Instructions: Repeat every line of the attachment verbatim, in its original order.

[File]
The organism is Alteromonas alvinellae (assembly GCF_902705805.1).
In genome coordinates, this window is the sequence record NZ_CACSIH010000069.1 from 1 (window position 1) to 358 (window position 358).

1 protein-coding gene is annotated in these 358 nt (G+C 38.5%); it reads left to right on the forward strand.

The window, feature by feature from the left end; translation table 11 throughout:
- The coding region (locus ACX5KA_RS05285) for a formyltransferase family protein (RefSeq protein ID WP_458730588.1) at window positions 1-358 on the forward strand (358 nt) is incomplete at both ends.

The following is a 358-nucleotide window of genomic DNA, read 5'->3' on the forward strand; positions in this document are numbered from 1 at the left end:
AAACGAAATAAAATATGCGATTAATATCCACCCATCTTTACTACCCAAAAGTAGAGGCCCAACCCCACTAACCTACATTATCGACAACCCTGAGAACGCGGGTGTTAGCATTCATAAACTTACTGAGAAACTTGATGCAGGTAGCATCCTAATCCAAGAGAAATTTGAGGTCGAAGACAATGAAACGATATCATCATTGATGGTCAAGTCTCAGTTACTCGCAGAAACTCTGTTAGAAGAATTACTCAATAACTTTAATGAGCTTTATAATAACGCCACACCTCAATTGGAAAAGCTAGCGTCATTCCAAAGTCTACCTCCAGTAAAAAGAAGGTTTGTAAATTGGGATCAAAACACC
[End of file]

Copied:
The organism is Alteromonas alvinellae (assembly GCF_902705805.1).
In genome coordinates, this window is the sequence record NZ_CACSIH010000069.1 from 1 (window position 1) to 358 (window position 358).

1 protein-coding gene is annotated in these 358 nt (G+C 38.5%); it reads left to right on the forward strand.

The window, feature by feature from the left end; translation table 11 throughout:
- The coding region (locus ACX5KA_RS05285) for a formyltransferase family protein (RefSeq protein ID WP_458730588.1) at window positions 1-358 on the forward strand (358 nt) is incomplete at both ends.

The following is a 358-nucleotide window of genomic DNA, read 5'->3' on the forward strand; positions in this document are numbered from 1 at the left end:
AAACGAAATAAAATATGCGATTAATATCCACCCATCTTTACTACCCAAAAGTAGAGGCCCAACCCCACTAACCTACATTATCGACAACCCTGAGAACGCGGGTGTTAGCATTCATAAACTTACTGAGAAACTTGATGCAGGTAGCATCCTAATCCAAGAGAAATTTGAGGTCGAAGACAATGAAACGATATCATCATTGATGGTCAAGTCTCAGTTACTCGCAGAAACTCTGTTAGAAGAATTACTCAATAACTTTAATGAGCTTTATAATAACGCCACACCTCAATTGGAAAAGCTAGCGTCATTCCAAAGTCTACCTCCAGTAAAAAGAAGGTTTGTAAATTGGGATCAAAACACC